The 2020 election will be the first time more than 100,000 Bell County residents vote.
The big question: How high will the county’s final turnout figure be? That will be revealed on Tuesday, which is Election Day.
Already 102,961 residents have voted — eclipsing the 94,551 ballots that were cast in the entire 2016 election. And that was just during early voting, which ran from Oct. 13 to Friday. This year’s turnout likely was boosted by Gov. Greg Abbott’s decision to tack on an additional week of early voting.
This year’s early voting turnout is by far the highest in the county’s history, according to Texas Secretary of State data. The previous record was set four years ago when 66,820 residents voted early.
So far, 47.7% of the 215,974 registered voters in Bell County have cast a ballot. Percentage-wise, that is the highest early voting turnout in Bell County since the 2000 election when a Texan, then-Gov. George W. Bush, sought the White House against then-Vice President Al Gore.
The leaders of Bell County’s political parties were blown away by the early voting figures.
“It has been a joy to see so many people exercising their constitutional right to vote, in what is the most important election of our lives,” Bell County Democratic Party chairman Chris Rosenberg said.
Her Republican counterpart, Nancy Boston, said she expected this election would have a “tremendous turnout, unlike what we have ever seen before.” She was right.
The county is in uncharted territory this election. There is no way to truly tell how early voting will affect the outcome of the election.
It could mean Democrats are excited. It could also mean Republicans are highly motivated. Both are probably true.
Pamela Ann Cleveland, a member of Black Ladies Advancing Qualitative and Quantitative Change, a local group that registered more than 7,700 new voters, said she does not expect a blue Bell.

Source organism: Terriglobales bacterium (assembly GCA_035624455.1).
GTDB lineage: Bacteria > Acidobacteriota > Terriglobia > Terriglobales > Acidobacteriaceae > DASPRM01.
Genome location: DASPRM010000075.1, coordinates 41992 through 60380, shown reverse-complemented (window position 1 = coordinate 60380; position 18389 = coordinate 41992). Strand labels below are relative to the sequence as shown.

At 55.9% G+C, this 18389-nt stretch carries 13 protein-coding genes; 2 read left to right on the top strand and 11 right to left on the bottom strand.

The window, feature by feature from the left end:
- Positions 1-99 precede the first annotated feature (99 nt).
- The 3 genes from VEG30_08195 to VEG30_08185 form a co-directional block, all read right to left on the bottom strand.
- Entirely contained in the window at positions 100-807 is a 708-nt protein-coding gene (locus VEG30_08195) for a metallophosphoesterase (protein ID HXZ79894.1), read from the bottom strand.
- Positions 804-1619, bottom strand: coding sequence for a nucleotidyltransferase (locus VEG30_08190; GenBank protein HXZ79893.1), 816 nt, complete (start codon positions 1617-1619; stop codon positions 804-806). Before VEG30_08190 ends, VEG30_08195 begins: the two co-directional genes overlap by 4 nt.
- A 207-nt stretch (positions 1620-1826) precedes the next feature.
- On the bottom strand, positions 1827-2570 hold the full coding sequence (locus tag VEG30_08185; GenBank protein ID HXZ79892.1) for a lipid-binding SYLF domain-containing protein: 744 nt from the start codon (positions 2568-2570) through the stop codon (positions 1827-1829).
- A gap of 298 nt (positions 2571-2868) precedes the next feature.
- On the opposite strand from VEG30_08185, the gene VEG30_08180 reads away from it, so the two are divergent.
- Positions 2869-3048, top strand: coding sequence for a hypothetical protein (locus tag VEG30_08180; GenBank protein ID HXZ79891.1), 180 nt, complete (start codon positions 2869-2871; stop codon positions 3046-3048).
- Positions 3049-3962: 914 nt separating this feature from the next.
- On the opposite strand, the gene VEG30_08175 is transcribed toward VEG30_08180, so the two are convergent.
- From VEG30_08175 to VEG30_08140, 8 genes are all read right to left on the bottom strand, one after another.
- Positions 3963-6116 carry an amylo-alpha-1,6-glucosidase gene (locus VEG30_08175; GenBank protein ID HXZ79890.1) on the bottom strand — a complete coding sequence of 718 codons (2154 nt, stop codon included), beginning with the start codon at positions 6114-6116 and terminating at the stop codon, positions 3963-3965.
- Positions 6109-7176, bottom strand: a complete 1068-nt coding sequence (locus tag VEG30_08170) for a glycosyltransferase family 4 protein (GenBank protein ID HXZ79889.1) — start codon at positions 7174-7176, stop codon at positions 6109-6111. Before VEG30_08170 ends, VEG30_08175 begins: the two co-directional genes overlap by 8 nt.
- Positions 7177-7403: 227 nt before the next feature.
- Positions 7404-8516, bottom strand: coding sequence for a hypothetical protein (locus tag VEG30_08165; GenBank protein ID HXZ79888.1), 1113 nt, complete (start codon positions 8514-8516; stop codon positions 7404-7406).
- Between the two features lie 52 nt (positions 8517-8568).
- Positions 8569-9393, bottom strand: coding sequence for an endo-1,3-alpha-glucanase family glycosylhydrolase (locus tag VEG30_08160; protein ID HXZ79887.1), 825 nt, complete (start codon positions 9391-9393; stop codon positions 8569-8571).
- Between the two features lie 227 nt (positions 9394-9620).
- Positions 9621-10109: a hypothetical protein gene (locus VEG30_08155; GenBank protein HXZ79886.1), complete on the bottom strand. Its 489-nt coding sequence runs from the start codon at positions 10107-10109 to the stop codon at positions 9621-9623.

“As a county? I don’t see Bell County turning blue,” the Temple resident said. “I see the numbers moving towards Democrats. I don’t see it turning blue.”
But there is potential for local Democrats to pull off two victories on Tuesday. They want to flip Texas House District 54 and Texas’ 31st Congressional District.
In the state House race, state Rep. Brad Buckley, R-Salado, is hoping to earn a second term while Harker Heights Democrat KeKe Williams wants to deny him that chance. The winner will represent West Bell County and all of Lampasas County.
In the congressional race, Austin Democrat Donna Imam is challenging nine-term U.S. Rep. John Carter, R-Round Rock. Williamson County, the other half of District 31, had 263,020 residents vote during early voting. That is a turnout of 69.8%.
One possible good sign for both Democrats is that counties with large black populations have seen “unprecedented turnout,” including Bell County, according to a new release from the state Democratic Party.
But don’t count out the Republicans.
The man leading state races for the GOP — U.S. Sen. John Cornyn — visited Bell County Saturday in an attempt to bolster his chances — as well as down-ballot Republicans — of winning on Tuesday. Cornyn’s opponent is a familiar face to Bell County voters: Air Force veteran and Democrat MJ Hegar, who challenged Carter in 2018.
“I think that voter turnout has been excellent … and I think that the Republicans have a lot of support here,” Boston said.
Early voting numbers in Coryell and Lampasas counties shattered the totals from 2016.
Including mail-in ballots, Coryell County election officials reported 19,218 total ballots cast for early voting this year.
In 2016, the early voting total for Coryell County was 13,509.
The polling location in Copperas Cove had 796 voters Friday, and the polling location in Gatesville had 434 voters Friday.
Lampasas County only reported the number of in-person voters who had cast their votes.
In 2020, the county saw 7,687 in-person voters, more than the 5,260 who voted early in 2016.
There were a total of 497 voters in the county on Friday.
Herald writer Thaddeus Imerman contributed to this report.